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Yes, I'm familiar with Beanie Babies.


I’d forgotten about Beanie Babies, but a new movie is rectifying that. I have no intention of watching the movie.


I’d forgotten how grown adults went through the McDonald’s drive-through to order happy meals just to get the mini Beanie Babies and then throw out the food and go through again and again until they got what they wanted.


What a waste.


I still have a couple of Beanies, I suppose—a Christmas bear who comes out with the Christmas decorations, maybe a brown bear that’s wearing a frog suit—I can’t quite remember. There’s Rover, a red dog in two sizes, because if you want to have red rover send people over, you have to cover all your bases.


But I used to have the “rare” or retired1 ones because I worked in a store that was licensed to sell them and we were allowed to buy some at regular retail prices, as employees, if we wanted.


(I say regular retail price because either some stores were raising the prices “illegally” or they were allowed to; I can’t remember what the Ty policy was, though I assume there was a standard price and that price gouging wasn’t allowed. Though for some reason…I think we did price some of the “rare” ones higher.)


I cannot explain how weird it was to watch grown women rushing the boxes, grabbing the “rare” ones first, grabbing some for adult friends. Even stranger was how people in town followed the UPS truck so they knew when it arrived at the back of the store. Our phones would start ringing at that moment.


“Did you get any Beanie Babies in today?”


“Which Beanies came in?”


“Did you get the Princess Di bear?”


“Did you get the _____?”


I can’t even remember what the “rare” ones were, frankly, but I sure got tired of answering the phone.


PEOPLE WERE FOLLOWING THE UPS TRUCK TO THE STORE.


Creepy.


We’d have to stop work every day to go through the shelves of the store to see what beanies we had and then get back on the phone to answer questions. People called from all over the nation, trying to find the “rare” beanies. We had to package and ship them all over.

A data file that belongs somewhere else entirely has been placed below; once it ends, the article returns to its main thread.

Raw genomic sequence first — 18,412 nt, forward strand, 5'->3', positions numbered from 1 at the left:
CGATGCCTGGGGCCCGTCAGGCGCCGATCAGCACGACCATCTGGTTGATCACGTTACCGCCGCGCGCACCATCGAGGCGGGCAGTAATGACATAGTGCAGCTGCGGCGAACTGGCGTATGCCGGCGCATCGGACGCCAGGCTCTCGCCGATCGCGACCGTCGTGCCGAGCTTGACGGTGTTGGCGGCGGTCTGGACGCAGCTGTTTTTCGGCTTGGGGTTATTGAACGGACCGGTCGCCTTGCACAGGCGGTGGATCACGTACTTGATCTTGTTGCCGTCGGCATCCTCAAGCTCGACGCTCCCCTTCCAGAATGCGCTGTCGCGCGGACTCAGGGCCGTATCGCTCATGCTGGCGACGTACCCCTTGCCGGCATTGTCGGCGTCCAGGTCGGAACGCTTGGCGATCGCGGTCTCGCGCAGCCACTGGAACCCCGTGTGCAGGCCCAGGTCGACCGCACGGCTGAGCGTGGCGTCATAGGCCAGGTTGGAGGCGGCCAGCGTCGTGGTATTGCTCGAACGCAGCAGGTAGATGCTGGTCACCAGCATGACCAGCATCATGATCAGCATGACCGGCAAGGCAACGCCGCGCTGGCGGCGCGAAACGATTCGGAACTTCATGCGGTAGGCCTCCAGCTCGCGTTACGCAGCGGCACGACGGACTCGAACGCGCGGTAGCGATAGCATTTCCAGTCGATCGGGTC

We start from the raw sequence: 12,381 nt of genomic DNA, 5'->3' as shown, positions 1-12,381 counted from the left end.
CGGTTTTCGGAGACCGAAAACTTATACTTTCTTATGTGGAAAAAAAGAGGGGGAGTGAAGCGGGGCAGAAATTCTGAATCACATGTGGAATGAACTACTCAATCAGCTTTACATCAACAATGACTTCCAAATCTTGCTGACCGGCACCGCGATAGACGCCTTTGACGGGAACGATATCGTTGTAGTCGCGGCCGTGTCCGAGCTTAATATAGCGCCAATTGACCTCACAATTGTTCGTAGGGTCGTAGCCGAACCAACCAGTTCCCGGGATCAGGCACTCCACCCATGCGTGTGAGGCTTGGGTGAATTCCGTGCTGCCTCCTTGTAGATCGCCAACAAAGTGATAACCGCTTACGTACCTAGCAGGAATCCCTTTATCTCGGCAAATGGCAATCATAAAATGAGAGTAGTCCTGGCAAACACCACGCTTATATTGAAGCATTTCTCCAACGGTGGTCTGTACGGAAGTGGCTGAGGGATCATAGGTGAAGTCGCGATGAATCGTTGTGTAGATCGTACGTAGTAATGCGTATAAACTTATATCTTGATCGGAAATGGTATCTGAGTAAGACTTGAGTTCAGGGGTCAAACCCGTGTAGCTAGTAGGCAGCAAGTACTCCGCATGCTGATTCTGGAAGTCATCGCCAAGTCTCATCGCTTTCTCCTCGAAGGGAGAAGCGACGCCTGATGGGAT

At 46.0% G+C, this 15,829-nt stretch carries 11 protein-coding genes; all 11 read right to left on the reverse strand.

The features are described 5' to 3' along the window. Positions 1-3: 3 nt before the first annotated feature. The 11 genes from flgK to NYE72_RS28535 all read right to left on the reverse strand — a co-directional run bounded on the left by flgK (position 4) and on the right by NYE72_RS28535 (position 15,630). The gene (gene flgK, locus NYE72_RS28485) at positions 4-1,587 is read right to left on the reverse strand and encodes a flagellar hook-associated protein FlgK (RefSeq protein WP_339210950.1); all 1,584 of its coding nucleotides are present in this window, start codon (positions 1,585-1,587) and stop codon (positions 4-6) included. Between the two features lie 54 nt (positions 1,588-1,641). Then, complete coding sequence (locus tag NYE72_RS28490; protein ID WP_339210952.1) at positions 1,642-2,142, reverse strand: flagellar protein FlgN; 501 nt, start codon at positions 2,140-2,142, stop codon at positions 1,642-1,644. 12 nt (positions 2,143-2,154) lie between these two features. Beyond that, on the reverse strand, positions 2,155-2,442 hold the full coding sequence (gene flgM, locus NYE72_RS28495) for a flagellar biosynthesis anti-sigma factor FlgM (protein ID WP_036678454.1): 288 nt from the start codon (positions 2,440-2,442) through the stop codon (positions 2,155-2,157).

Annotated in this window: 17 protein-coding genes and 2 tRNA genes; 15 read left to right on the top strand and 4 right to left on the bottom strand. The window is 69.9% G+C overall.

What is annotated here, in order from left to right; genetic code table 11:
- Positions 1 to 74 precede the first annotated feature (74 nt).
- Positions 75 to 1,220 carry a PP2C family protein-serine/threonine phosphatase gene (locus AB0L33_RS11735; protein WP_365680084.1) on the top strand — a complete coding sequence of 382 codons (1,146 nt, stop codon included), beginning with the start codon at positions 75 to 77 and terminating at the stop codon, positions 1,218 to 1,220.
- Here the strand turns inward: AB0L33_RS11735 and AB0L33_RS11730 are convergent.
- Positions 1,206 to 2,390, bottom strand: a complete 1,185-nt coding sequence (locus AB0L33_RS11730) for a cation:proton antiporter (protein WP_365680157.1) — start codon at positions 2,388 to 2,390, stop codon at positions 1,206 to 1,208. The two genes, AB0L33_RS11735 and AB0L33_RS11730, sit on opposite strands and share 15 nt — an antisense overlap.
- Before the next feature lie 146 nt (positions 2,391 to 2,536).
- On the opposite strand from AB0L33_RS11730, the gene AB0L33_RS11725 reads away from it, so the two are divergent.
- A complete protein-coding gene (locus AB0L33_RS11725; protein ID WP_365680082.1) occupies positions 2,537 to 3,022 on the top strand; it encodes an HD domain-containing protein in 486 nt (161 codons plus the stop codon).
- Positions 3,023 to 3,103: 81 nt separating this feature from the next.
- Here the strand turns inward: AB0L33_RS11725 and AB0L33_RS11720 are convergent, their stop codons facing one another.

I ignored it for a while because it seemed a little silly. But then Ebay called out to me and at the end, just before I left that job, I would get the beanies as they’d come in and then re-sell them.


Sort of.


Those toys took up too much room and some of them weren’t all that cute.


That summer, after I was done working at the shop, I took nearly all of my beanie babies with me on a missions trip to Nicaragua and gave them to kids. The first thing they did was tear the Ty tag off which would cause true Beania fanatics to freak because that would DESTROY THEIR VALUE. That purple Princess Di bear went to some dirt-floor hut and just as well.


The kids saw them as just another fun toy, nothing special, nothing collectible, nothing you could sell on Ebay for hundreds of dollars.


WHICH IS WHAT THEY WERE, REALLY.


Shortly before Nicaragua, Ty announced they were ending beanie babies and they really should have actually stuck to their guns on that because that would have been a more glorious ending. They released the “ultra rare” final collectible ending bear, one people were killing themselves to get, and I got one and it’s probably in a landfill down in Nicaragua somewhere.


Of course, Ty didn’t stop.


“Due to popular demand…” and out they came with more Beanie Babies except this time they changed the style a bit, put more detail on the feet, and just like previous examples of basing your currency and value on something flighty like tulips or the Federal Reserve’s whimsy or toys, their value crashed.


People were left with plastic tubs of these toys. I’m guessing more than one person has had to deal with them after the death of a mother, wondering how much money she spent on toys she never played with or looked at.


I can’t judge too hard.


We all like to collect things to some degree, things that don’t serve any purpose, really, other than being able to say “I have them all!”


I collected stamps for years. Plastic digital Jurassic Park watches that came with Burger King kids’ meals. Disney glasses from McDonald's. From grade 1 to grade 10, I had a killer Garfield collection. Grandma insisted I collect bells, though I never understood why.


(Uh, I collect Hardy Boys’ books and I ALMOST HAVE THEM ALL.)


The way things are going, I don’t see why we don’t have a Beanie Baby-backed U.S. dollar. It’s just as viable at this point in time.


 

1 Nothing drives prices up like scarcity.

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